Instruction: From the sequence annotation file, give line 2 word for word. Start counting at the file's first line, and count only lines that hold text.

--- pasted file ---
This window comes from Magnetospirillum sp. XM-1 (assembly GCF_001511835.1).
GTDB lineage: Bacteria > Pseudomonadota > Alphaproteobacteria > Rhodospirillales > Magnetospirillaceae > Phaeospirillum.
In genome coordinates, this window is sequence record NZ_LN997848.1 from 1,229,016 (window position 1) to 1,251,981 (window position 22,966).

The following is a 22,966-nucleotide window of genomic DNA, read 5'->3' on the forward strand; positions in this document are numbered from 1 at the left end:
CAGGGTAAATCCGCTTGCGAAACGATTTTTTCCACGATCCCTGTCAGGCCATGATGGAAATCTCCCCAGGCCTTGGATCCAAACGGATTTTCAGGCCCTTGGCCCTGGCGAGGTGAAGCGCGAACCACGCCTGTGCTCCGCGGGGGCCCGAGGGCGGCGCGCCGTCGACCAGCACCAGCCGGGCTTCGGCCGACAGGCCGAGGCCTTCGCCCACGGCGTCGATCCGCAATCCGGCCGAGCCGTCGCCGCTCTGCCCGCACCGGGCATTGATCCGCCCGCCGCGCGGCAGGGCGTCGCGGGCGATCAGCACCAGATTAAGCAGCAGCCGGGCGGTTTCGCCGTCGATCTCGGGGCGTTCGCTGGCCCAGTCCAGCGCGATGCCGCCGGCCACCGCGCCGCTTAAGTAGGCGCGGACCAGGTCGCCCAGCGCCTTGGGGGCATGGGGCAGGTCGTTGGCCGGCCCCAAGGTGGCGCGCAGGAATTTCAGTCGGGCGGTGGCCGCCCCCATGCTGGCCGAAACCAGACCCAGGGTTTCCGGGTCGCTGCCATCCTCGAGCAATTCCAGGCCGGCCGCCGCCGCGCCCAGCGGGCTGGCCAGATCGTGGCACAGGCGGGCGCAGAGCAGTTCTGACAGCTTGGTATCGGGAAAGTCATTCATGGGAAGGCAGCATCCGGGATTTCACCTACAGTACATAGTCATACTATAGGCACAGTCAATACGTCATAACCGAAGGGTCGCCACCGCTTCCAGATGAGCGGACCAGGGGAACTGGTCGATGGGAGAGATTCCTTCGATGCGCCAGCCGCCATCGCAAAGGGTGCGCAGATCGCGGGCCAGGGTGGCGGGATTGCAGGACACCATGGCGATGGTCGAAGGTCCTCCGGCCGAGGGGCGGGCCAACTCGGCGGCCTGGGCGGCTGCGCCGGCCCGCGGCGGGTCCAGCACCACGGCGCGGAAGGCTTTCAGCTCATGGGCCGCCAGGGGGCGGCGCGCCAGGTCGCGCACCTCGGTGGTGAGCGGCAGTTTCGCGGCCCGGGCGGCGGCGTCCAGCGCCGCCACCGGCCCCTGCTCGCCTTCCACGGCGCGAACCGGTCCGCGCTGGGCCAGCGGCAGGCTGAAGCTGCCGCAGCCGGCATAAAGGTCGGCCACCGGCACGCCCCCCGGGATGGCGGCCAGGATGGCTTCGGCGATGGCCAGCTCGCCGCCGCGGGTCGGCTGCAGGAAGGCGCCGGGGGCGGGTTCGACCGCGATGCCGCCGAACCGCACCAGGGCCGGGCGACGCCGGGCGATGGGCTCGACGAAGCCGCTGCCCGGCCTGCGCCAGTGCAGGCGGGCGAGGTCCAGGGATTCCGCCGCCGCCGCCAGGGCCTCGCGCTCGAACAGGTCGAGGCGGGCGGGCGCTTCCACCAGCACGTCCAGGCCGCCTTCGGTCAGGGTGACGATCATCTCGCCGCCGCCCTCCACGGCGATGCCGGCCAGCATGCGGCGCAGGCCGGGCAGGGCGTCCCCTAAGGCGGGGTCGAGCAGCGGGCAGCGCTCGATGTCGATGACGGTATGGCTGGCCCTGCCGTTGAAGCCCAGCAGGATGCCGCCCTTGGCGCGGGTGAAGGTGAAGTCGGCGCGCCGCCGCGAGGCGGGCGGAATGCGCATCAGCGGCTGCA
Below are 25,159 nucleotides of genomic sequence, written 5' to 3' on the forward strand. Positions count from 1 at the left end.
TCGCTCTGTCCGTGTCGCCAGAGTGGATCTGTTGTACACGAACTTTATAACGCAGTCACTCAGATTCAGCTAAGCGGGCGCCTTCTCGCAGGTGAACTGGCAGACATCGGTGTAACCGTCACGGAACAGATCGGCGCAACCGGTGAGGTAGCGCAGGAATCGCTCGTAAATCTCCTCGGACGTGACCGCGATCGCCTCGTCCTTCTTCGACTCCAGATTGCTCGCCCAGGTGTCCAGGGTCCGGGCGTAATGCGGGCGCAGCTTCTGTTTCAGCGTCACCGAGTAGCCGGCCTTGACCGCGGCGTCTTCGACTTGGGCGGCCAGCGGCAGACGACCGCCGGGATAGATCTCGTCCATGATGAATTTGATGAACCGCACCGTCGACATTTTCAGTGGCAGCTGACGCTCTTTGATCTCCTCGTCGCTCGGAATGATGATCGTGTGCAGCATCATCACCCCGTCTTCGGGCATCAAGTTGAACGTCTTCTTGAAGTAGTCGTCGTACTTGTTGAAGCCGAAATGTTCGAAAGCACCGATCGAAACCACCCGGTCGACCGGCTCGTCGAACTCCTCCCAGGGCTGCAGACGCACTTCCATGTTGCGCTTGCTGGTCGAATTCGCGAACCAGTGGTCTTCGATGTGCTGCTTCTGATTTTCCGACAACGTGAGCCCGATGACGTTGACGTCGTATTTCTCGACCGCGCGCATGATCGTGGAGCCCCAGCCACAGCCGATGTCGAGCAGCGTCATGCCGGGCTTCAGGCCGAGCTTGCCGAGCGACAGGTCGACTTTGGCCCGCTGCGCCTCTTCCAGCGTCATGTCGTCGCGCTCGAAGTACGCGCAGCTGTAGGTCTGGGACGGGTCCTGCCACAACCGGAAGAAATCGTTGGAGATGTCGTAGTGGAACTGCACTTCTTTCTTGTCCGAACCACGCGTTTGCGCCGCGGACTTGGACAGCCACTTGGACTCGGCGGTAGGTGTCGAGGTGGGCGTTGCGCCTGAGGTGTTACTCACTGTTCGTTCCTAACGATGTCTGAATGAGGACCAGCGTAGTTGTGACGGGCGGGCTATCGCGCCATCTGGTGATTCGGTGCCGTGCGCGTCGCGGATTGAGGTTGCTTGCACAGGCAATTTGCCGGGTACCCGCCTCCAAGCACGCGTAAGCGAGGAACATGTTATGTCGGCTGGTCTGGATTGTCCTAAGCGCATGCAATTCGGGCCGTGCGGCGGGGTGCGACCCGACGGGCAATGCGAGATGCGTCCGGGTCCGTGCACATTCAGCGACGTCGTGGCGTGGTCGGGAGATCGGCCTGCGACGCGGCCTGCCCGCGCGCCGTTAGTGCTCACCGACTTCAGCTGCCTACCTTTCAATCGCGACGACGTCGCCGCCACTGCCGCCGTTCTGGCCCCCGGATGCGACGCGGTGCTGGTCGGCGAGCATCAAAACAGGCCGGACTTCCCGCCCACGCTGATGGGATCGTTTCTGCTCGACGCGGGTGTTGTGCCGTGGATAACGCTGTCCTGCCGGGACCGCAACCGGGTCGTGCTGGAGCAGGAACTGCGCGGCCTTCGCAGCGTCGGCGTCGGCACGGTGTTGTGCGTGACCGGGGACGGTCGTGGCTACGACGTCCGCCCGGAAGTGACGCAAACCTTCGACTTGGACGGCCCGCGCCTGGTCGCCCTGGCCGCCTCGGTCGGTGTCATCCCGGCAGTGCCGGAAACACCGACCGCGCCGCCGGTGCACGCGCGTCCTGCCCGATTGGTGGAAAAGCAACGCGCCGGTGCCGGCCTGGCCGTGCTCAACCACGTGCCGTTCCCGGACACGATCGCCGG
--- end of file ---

GTDB lineage: Bacteria > Pseudomonadota > Alphaproteobacteria > Rhodospirillales > Magnetospirillaceae > Phaeospirillum.